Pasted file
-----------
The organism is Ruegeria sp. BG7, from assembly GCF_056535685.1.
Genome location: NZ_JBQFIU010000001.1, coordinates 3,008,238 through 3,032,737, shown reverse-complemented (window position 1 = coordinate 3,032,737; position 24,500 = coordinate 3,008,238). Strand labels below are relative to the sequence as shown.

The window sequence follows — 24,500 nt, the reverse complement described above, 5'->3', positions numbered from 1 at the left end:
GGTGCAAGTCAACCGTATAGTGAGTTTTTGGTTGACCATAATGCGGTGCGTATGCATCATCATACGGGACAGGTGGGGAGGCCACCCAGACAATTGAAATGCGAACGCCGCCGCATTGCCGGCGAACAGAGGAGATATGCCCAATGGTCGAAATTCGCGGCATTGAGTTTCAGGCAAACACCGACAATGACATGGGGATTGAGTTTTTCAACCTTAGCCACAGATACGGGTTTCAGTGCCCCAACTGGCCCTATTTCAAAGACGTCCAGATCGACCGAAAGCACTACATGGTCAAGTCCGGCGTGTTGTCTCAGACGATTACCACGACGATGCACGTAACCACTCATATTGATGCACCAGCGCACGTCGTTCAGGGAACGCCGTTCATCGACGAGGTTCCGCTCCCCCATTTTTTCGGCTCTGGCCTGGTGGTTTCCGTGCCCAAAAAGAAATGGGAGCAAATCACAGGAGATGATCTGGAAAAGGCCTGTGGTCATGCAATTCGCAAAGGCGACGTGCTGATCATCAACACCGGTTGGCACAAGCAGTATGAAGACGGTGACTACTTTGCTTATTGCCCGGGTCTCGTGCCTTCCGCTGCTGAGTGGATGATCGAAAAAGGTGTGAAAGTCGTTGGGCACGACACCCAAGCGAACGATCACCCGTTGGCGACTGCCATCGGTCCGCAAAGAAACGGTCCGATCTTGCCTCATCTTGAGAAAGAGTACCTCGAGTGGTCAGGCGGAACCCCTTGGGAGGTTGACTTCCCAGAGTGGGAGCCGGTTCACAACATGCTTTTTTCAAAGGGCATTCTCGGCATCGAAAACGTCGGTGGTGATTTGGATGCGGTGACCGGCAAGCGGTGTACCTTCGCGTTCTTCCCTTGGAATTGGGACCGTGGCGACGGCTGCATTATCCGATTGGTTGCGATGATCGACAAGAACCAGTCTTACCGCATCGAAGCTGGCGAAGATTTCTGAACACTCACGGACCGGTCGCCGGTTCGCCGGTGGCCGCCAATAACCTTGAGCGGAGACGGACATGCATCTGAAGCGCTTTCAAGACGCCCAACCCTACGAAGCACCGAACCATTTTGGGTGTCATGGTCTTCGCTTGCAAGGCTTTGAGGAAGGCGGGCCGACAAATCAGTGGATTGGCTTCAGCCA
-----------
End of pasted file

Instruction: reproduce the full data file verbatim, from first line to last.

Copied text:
The organism is Ruegeria sp. BG7, from assembly GCF_056535685.1.
Genome location: NZ_JBQFIU010000001.1, coordinates 3,008,238 through 3,032,737, shown reverse-complemented (window position 1 = coordinate 3,032,737; position 24,500 = coordinate 3,008,238). Strand labels below are relative to the sequence as shown.

The window sequence follows — 24,500 nt, the reverse complement described above, 5'->3', positions numbered from 1 at the left end:
GGTGCAAGTCAACCGTATAGTGAGTTTTTGGTTGACCATAATGCGGTGCGTATGCATCATCATACGGGACAGGTGGGGAGGCCACCCAGACAATTGAAATGCGAACGCCGCCGCATTGCCGGCGAACAGAGGAGATATGCCCAATGGTCGAAATTCGCGGCATTGAGTTTCAGGCAAACACCGACAATGACATGGGGATTGAGTTTTTCAACCTTAGCCACAGATACGGGTTTCAGTGCCCCAACTGGCCCTATTTCAAAGACGTCCAGATCGACCGAAAGCACTACATGGTCAAGTCCGGCGTGTTGTCTCAGACGATTACCACGACGATGCACGTAACCACTCATATTGATGCACCAGCGCACGTCGTTCAGGGAACGCCGTTCATCGACGAGGTTCCGCTCCCCCATTTTTTCGGCTCTGGCCTGGTGGTTTCCGTGCCCAAAAAGAAATGGGAGCAAATCACAGGAGATGATCTGGAAAAGGCCTGTGGTCATGCAATTCGCAAAGGCGACGTGCTGATCATCAACACCGGTTGGCACAAGCAGTATGAAGACGGTGACTACTTTGCTTATTGCCCGGGTCTCGTGCCTTCCGCTGCTGAGTGGATGATCGAAAAAGGTGTGAAAGTCGTTGGGCACGACACCCAAGCGAACGATCACCCGTTGGCGACTGCCATCGGTCCGCAAAGAAACGGTCCGATCTTGCCTCATCTTGAGAAAGAGTACCTCGAGTGGTCAGGCGGAACCCCTTGGGAGGTTGACTTCCCAGAGTGGGAGCCGGTTCACAACATGCTTTTTTCAAAGGGCATTCTCGGCATCGAAAACGTCGGTGGTGATTTGGATGCGGTGACCGGCAAGCGGTGTACCTTCGCGTTCTTCCCTTGGAATTGGGACCGTGGCGACGGCTGCATTATCCGATTGGTTGCGATGATCGACAAGAACCAGTCTTACCGCATCGAAGCTGGCGAAGATTTCTGAACACTCACGGACCGGTCGCCGGTTCGCCGGTGGCCGCCAATAACCTTGAGCGGAGACGGACATGCATCTGAAGCGCTTTCAAGACGCCCAACCCTACGAAGCACCGAACCATTTTGGGTGTCATGGTCTTCGCTTGCAAGGCTTTGAGGAAGGCGGGCCGACAAATCAGTGGATTGGCTTCAGCCA